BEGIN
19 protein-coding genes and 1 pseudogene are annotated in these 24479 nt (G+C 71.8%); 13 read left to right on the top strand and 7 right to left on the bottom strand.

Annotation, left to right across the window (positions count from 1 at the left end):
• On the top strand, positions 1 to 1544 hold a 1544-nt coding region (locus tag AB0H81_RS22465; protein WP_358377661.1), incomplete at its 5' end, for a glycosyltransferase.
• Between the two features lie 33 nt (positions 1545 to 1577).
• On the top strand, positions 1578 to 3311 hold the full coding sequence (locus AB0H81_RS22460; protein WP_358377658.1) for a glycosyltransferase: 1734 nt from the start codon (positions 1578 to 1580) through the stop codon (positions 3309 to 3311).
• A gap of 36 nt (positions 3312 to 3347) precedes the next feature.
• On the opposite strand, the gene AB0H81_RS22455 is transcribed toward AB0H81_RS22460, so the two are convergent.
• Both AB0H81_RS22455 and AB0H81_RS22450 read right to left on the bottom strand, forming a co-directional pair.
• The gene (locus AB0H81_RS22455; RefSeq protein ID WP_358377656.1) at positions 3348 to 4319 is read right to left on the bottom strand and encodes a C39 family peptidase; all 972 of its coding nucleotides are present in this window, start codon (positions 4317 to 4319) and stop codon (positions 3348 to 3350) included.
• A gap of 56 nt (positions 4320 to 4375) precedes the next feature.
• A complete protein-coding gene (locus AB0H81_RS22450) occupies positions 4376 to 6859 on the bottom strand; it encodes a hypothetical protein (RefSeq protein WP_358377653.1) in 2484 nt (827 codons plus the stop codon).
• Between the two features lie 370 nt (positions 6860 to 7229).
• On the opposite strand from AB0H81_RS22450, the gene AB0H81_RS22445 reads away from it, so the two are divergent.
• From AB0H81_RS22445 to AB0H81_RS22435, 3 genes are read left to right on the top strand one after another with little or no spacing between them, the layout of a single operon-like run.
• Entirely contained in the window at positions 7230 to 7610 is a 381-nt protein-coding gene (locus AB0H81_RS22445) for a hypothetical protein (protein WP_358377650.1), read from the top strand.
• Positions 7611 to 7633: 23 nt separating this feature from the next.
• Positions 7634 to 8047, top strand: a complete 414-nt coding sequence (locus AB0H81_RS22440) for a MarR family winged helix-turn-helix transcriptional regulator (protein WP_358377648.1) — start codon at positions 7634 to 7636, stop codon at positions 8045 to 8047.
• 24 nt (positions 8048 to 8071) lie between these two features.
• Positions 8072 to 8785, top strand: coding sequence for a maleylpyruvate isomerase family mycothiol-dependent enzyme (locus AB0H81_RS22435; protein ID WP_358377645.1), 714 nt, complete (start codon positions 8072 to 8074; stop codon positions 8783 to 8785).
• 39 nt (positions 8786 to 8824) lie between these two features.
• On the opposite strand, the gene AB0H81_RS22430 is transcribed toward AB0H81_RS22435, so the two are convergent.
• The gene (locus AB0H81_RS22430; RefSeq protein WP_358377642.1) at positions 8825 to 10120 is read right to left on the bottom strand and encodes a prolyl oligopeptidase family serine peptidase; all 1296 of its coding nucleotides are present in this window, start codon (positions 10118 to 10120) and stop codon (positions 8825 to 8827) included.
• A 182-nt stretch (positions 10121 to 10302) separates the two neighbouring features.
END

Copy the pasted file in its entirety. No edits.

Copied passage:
19 protein-coding genes and 1 pseudogene are annotated in these 24479 nt (G+C 71.8%); 13 read left to right on the top strand and 7 right to left on the bottom strand.

Annotation, left to right across the window (positions count from 1 at the left end):
• On the top strand, positions 1 to 1544 hold a 1544-nt coding region (locus tag AB0H81_RS22465; protein WP_358377661.1), incomplete at its 5' end, for a glycosyltransferase.
• Between the two features lie 33 nt (positions 1545 to 1577).
• On the top strand, positions 1578 to 3311 hold the full coding sequence (locus AB0H81_RS22460; protein WP_358377658.1) for a glycosyltransferase: 1734 nt from the start codon (positions 1578 to 1580) through the stop codon (positions 3309 to 3311).
• A gap of 36 nt (positions 3312 to 3347) precedes the next feature.
• On the opposite strand, the gene AB0H81_RS22455 is transcribed toward AB0H81_RS22460, so the two are convergent.
• Both AB0H81_RS22455 and AB0H81_RS22450 read right to left on the bottom strand, forming a co-directional pair.
• The gene (locus AB0H81_RS22455; RefSeq protein ID WP_358377656.1) at positions 3348 to 4319 is read right to left on the bottom strand and encodes a C39 family peptidase; all 972 of its coding nucleotides are present in this window, start codon (positions 4317 to 4319) and stop codon (positions 3348 to 3350) included.
• A gap of 56 nt (positions 4320 to 4375) precedes the next feature.
• A complete protein-coding gene (locus AB0H81_RS22450) occupies positions 4376 to 6859 on the bottom strand; it encodes a hypothetical protein (RefSeq protein WP_358377653.1) in 2484 nt (827 codons plus the stop codon).
• Between the two features lie 370 nt (positions 6860 to 7229).
• On the opposite strand from AB0H81_RS22450, the gene AB0H81_RS22445 reads away from it, so the two are divergent.
• From AB0H81_RS22445 to AB0H81_RS22435, 3 genes are read left to right on the top strand one after another with little or no spacing between them, the layout of a single operon-like run.
• Entirely contained in the window at positions 7230 to 7610 is a 381-nt protein-coding gene (locus AB0H81_RS22445) for a hypothetical protein (protein WP_358377650.1), read from the top strand.
• Positions 7611 to 7633: 23 nt separating this feature from the next.
• Positions 7634 to 8047, top strand: a complete 414-nt coding sequence (locus AB0H81_RS22440) for a MarR family winged helix-turn-helix transcriptional regulator (protein WP_358377648.1) — start codon at positions 7634 to 7636, stop codon at positions 8045 to 8047.
• 24 nt (positions 8048 to 8071) lie between these two features.
• Positions 8072 to 8785, top strand: coding sequence for a maleylpyruvate isomerase family mycothiol-dependent enzyme (locus AB0H81_RS22435; protein ID WP_358377645.1), 714 nt, complete (start codon positions 8072 to 8074; stop codon positions 8783 to 8785).
• 39 nt (positions 8786 to 8824) lie between these two features.
• On the opposite strand, the gene AB0H81_RS22430 is transcribed toward AB0H81_RS22435, so the two are convergent.
• The gene (locus AB0H81_RS22430; RefSeq protein WP_358377642.1) at positions 8825 to 10120 is read right to left on the bottom strand and encodes a prolyl oligopeptidase family serine peptidase; all 1296 of its coding nucleotides are present in this window, start codon (positions 10118 to 10120) and stop codon (positions 8825 to 8827) included.
• A 182-nt stretch (positions 10121 to 10302) separates the two neighbouring features.